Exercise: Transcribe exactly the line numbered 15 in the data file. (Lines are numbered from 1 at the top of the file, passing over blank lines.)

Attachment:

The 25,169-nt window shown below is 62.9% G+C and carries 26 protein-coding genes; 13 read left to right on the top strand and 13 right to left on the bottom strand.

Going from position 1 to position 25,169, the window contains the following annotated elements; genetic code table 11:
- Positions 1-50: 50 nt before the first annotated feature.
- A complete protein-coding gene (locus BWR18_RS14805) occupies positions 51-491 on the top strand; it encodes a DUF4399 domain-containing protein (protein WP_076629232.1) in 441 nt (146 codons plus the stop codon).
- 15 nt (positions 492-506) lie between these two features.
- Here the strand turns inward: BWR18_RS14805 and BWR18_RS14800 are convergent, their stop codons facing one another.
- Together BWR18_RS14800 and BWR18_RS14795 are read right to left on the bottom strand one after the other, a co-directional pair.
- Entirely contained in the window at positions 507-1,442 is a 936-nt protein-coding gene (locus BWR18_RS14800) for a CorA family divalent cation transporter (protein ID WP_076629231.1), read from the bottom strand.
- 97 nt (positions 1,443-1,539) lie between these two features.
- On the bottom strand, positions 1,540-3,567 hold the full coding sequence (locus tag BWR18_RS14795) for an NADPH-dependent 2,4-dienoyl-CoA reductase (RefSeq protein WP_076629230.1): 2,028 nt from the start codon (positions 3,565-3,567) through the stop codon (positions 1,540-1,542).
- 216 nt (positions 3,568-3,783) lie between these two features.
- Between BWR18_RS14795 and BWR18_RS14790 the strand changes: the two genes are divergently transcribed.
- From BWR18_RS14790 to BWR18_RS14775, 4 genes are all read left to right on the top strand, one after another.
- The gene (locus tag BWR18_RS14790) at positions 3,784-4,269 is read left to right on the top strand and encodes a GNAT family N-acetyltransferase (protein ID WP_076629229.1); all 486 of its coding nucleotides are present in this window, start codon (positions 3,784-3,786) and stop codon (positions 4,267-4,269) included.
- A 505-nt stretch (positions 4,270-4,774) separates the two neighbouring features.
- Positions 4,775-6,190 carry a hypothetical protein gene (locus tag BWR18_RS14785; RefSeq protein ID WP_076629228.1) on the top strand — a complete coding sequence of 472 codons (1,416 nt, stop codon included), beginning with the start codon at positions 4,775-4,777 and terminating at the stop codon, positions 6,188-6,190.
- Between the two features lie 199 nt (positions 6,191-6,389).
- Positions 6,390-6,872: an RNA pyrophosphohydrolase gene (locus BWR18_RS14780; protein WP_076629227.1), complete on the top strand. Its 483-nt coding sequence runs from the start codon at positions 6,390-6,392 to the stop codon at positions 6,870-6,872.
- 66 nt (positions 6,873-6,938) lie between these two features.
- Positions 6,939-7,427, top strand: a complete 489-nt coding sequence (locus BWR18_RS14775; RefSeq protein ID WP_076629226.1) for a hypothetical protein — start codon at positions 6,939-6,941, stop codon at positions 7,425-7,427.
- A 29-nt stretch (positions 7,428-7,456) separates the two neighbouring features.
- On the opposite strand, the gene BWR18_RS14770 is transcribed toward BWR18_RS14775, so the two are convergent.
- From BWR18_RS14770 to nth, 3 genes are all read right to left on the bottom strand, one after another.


- A 505-nt stretch (positions 4,270-4,774) separates the two neighbouring features.